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Wyclef Jean helping through 'Yéle Haiti'

By Jo Piazza, Special to CNN
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Wyclef Jean is doing all he can to uplift Haiti through his charitable organization Yéle.
STORY HIGHLIGHTS
  • Haitian born musician Wyclef Jean founded charity organization Yéle Haiti in 2005
  • Yéle has been involved with Haiti through scholarships and food drives
  • Jean and Yéle mobilized within two hours following Haiti earthquake
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(CNN) -- In 2005, Haitian-born and Brooklyn-raised musician Wyclef Jean created the grassroots charity organization Yéle Haiti. The former member of the Grammy-winning group The Fugees coined the term Yéle in a song and imbued it with the meaning, "a cry for freedom."

The purpose of the organization has been, from its inception, to restore pride and hope to the Haitian people through projects that will allow citizens to ultimately help themselves, such as the creation of scholarships, support for the arts, food distribution and emergency relief.

"I see old women with large bags of rice on their heads and men on street corners selling sugarcane and mangos, all just trying to survive with a strong sense of pride," Jean said in a statement on the group's Web site. "Walking past a church in my village, I hear the congregation singing an appeal to God to hear their cries and grant deliverance to Haiti. Through experiences like this, I sense where my mother and my father got their strength. Now the whole country needs to reach deep into the spirit and strength that is part of our heritage.

"The objective of Yéle Haiti is to restore pride and a reason to hope, and for the whole country to regain the deep spirit and force that is part of our heritage."

Within two hours of Tuesday's 7.0 magnitude earthquake, Jean and Yéle mobilized on social networking sites to raise funds for disaster relief. Jean is encouraging people to text "Yéle" to 501501, which will automatically donate $5 to the Yéle Haiti Earthquake Fund, or to visit http://www.yele.org/.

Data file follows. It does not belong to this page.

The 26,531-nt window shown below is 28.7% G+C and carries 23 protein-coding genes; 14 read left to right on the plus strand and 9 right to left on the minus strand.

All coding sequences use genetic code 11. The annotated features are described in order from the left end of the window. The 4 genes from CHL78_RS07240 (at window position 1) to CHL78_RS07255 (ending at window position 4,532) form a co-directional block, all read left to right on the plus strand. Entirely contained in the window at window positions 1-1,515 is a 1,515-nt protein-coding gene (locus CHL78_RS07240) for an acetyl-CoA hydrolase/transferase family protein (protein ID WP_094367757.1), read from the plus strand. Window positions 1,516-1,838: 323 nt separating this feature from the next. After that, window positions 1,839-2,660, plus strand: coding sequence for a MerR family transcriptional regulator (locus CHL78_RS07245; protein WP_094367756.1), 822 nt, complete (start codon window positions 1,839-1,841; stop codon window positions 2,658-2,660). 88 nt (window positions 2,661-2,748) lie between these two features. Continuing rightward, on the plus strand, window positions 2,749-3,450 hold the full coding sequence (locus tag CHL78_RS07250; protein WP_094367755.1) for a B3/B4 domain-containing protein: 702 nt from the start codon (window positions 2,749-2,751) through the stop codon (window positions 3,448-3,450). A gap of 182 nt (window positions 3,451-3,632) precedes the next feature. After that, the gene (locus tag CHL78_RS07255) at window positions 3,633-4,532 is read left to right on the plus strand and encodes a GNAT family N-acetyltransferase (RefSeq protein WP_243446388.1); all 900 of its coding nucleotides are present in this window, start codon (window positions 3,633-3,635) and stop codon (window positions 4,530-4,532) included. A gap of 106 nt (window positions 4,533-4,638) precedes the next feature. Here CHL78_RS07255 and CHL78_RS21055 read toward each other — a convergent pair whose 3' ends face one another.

"I cannot stress enough what a human disaster this is, and idle hands will only make this tragedy worse. The over 2 million people in Port-au-Prince tonight face catastrophe alone. We must act now," Jean said in a statement Tuesday night.

In its first year, the organization, which Jean created in collaboration with his cousin, music producer Jerry Duplessis, provided scholarships to more than 3,600 children.

In 2007 Jean testified before the House of Representatives urging the U.S. government to earmark more funds for education in Haiti and to encourage the U.S. private sector to enter the Haitian market in order to create jobs for the Haitian people. Jean also stressed the important of the arts in Haiti.

The group has used local musicians to deliver food into slum neighborhoods where no other organizations are able to go. They have held annual hip-hop competitions where underprivileged youth are invited to write raps on social issues. A project called Yéle Cinema shows free Creole-dubbed films in slum neighborhoods, interspersed with short messages about social and development themes.

Jean hasn't been shy about using his celebrity status to advance the aims of Yéle Haiti. Following the devastation of several consecutive tropical storms in September 2008, Jean brought actor Matt Damon to the island. Brad Pitt and Angelina Jolie have traveled with Jean several times, most notably in 2006 when Jolie was pregnant with their first child. Last March the musician brought United Nations Secretary-General Ban Ki-moon and President Clinton to tour the region.

"I was honored to show my support when they asked me to join them on this important humanitarian trip which also gave them the opportunity to experience the beauty underneath the devastation my country and its people have had to face. It's crucial for me to do all I can to raise awareness and help Haiti get through this tough time," Jean said in a statement.

While in Haiti the group visited a Yéle sponsored feeding program and met with President René Preval and senior government officials.

In May 2008, Jean and Yéle Haiti partnered with the United Nations World Food Program and the Pan American Development Foundation to create "Together for Haiti," a program that specifically provides resources for targeted food distribution, employment creation, micro-enterprise grants and farm training.

"The food crisis we've seen develop in Haiti over the last 60 days is more serious than any emergency I've seen over my years of work with the country," Jean said in a statement. "Even where food is available, the citizens of Haiti do not have the resources to buy it -- and we must take immediate action. I'm confident that through the commitment of these three powerful organizations, 'Together for Haiti' will rise to meet this urgent challenge and provide direct relief to the people."

 
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